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The Future is Now

An Airman picks up a cardboard box while wearing a suit strapped to his hips, legs and feet.

Senior Airman Zachary Ford, an AC-130W Stinger II crew chief assigned to the 16th Aircraft Maintenance Unit, 27th Special Operations Aircraft Maintenance Squadron, demonstrates proper lifting techniques aided by an exoskeleton suit at Cannon Air Force Base, N.M. on Aug. 10, 2021. The leg module of the exoskeleton aides the user by not allowing them to overextend and injure themselves. (U.S. Air Force photo by Airman 1st Class Drew Cyburt)

An Airman looks on as another Airman straps a suite to his shoulder and arms.

Senior Airman Zachary Ford, an AC-130W Stinger II crew chief assigned to the 16th Aircraft Maintenance Unit, 27th Special Operations Aircraft Maintenance Squadron, and Tech. Sgt. Jared Kummerer, 27 SOAMXS Innovation Cell, adjust the range of motion on a shoulder exoskeleton suit at Cannon Air Force Base, N.M. on Aug. 10, 2021. Recent industrial studies conducted by the U.S. Department of Labor have shown that utilization of exoskeletons can increase a person’s stamina by 10-20% during an eight-hour shift and may improve their overall work performance and job satisfaction. (U.S. Air Force photo by Airman 1st Class Drew Cyburt)

An Airman strikes a bent-over pose with a suit attached to his chest, lower back, hips and thighs.

Senior Airman Zachary Ford, an AC-130W Stinger II crew chief assigned to the 16th Aircraft Maintenance Unit, 27th Special Operations Aircraft Maintenance Squadron, demonstrates the capabilities of a back exoskeleton suit at Cannon Air Force Base, N.M. on Aug. 10, 2021. The back module of the exoskeleton allows for easier lifting of objects by alleviating stress and pressure points on the lower back and more muscle groups. (U.S. Air Force photo by Airman 1st Class Drew Cyburt)

Airman stands with suit strapped around shoulders and arms.

Senior Airman Zachary Ford, an AC-130W Stinger II crew chief assigned to the 16th Aircraft Maintenance Unit, 27th Special Operations Aircraft Maintenance Squadron, makes sure his equipment is secure while testing a shoulder exoskeleton suit at Cannon Air Force Base, N.M. on Aug. 10, 2021. The shoulder module of the exoskeleton locks into place, allowing Airmen to lift objects above their heads with less fatigue. (U.S. Air Force photo by Airman 1st Class Drew Cyburt)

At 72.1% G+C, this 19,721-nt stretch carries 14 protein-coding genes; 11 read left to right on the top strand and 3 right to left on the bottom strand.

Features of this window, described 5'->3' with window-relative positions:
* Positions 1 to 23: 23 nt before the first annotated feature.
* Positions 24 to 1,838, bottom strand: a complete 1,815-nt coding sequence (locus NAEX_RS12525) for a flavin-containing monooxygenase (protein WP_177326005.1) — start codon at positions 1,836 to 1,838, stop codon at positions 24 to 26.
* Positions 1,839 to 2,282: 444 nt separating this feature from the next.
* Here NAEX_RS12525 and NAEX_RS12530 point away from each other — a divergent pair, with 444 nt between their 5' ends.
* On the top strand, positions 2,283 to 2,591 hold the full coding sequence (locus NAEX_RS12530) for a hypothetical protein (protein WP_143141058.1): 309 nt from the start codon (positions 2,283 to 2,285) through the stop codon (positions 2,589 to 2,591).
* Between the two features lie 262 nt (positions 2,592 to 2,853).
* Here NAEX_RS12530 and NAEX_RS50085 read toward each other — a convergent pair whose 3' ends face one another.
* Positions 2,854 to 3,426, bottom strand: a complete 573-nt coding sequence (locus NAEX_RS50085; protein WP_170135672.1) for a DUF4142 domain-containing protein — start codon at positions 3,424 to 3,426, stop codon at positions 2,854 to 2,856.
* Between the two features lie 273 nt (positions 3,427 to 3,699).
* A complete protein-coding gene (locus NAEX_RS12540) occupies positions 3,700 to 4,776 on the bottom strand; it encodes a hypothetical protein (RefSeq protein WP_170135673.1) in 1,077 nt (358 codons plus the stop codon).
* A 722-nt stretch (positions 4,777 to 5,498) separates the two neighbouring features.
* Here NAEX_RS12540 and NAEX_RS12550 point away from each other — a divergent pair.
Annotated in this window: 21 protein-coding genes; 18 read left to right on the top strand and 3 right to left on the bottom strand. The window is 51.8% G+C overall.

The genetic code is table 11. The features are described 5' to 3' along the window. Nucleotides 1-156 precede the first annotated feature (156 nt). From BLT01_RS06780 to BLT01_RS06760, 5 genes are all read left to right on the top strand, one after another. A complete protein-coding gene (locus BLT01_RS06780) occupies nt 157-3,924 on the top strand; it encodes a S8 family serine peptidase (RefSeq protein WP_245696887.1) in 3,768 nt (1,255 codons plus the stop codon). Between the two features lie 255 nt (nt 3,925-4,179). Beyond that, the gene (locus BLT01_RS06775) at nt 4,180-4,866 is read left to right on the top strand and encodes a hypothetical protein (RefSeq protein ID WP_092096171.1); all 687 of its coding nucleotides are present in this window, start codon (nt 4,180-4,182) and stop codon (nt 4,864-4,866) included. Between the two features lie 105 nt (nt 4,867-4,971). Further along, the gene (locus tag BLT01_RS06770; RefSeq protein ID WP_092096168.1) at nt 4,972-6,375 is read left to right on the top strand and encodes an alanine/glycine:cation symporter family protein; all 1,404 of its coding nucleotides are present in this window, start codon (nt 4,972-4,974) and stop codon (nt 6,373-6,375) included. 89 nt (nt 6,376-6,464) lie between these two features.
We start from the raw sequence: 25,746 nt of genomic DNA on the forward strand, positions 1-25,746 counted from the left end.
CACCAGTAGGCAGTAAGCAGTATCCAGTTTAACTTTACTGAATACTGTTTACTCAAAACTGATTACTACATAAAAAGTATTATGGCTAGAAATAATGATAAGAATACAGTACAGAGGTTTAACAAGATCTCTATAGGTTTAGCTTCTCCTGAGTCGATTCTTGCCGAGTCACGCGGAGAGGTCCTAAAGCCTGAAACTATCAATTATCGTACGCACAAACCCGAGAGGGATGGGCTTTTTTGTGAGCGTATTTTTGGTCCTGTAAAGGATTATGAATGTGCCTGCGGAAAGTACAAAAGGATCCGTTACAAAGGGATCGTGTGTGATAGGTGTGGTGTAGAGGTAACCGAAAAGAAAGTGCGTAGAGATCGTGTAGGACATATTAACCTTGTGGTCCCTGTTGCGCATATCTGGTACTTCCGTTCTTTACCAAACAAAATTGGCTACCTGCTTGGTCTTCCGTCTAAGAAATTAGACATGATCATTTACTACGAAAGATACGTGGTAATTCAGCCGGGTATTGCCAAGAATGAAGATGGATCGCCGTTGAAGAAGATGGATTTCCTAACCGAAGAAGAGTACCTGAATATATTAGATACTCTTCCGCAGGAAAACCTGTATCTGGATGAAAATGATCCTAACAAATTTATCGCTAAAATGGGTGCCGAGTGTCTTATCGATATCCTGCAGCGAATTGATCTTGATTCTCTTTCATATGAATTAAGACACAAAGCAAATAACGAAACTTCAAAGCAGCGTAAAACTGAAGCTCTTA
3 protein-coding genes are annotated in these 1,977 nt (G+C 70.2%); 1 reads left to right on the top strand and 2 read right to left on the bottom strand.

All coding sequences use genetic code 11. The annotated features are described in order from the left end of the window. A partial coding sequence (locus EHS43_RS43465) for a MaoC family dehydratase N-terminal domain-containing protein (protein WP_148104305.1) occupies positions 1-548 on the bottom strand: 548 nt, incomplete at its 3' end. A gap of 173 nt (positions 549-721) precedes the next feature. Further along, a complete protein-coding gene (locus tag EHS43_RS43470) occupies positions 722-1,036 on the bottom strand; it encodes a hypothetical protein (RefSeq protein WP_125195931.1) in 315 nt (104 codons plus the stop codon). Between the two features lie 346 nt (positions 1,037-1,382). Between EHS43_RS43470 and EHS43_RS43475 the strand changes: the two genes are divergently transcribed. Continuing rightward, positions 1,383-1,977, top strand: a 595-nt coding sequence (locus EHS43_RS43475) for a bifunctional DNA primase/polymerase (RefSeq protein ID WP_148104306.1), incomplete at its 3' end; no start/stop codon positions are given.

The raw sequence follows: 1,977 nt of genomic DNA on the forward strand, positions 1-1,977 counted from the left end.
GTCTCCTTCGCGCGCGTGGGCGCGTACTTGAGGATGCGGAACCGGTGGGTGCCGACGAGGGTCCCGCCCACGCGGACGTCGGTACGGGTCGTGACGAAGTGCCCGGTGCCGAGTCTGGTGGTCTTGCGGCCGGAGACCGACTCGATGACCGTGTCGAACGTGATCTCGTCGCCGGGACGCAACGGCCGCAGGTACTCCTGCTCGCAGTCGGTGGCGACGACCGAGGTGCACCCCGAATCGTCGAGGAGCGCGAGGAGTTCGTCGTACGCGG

CANNON AIR FORCE BASE, N.M. --

According to the U.S. Department of Labor, nearly 90% of fatigue-related accidents in an industrial environment result in bodily injuries, and the military’s aviation maintenance community is no exception. However, Cannon is taking strides to limit those mishaps by introducing and testing new technology aimed to assist the maintenance Airmen.

The 27th Special Operations Aircraft Maintenance Squadron Innovation Cell has begun testing exoskeletons as a potential countermeasure to combat fatigue among the maintainers.

In January 2021, the 27 SOAMXS Innovation Cell was created to further Air Force Chief of Staff Gen. Charles Q. Brown’s mission of “Accelerate Change or Lose.” One of the changes that needed to be accelerated was the approach to health and wellness of 27 SOAMXS Airmen.

“Leadership had major concerns with fatigue, and that’s when the Innovation Cell took on the project,” said Tech. Sgt. Jared Kummerer, exoskeleton project lead for the 27 SOAMXS. “It was a common issue our maintainers were facing. They would get out there on the job, utilizing two-man lifts, and they were holding these physical positions for a long period of time.”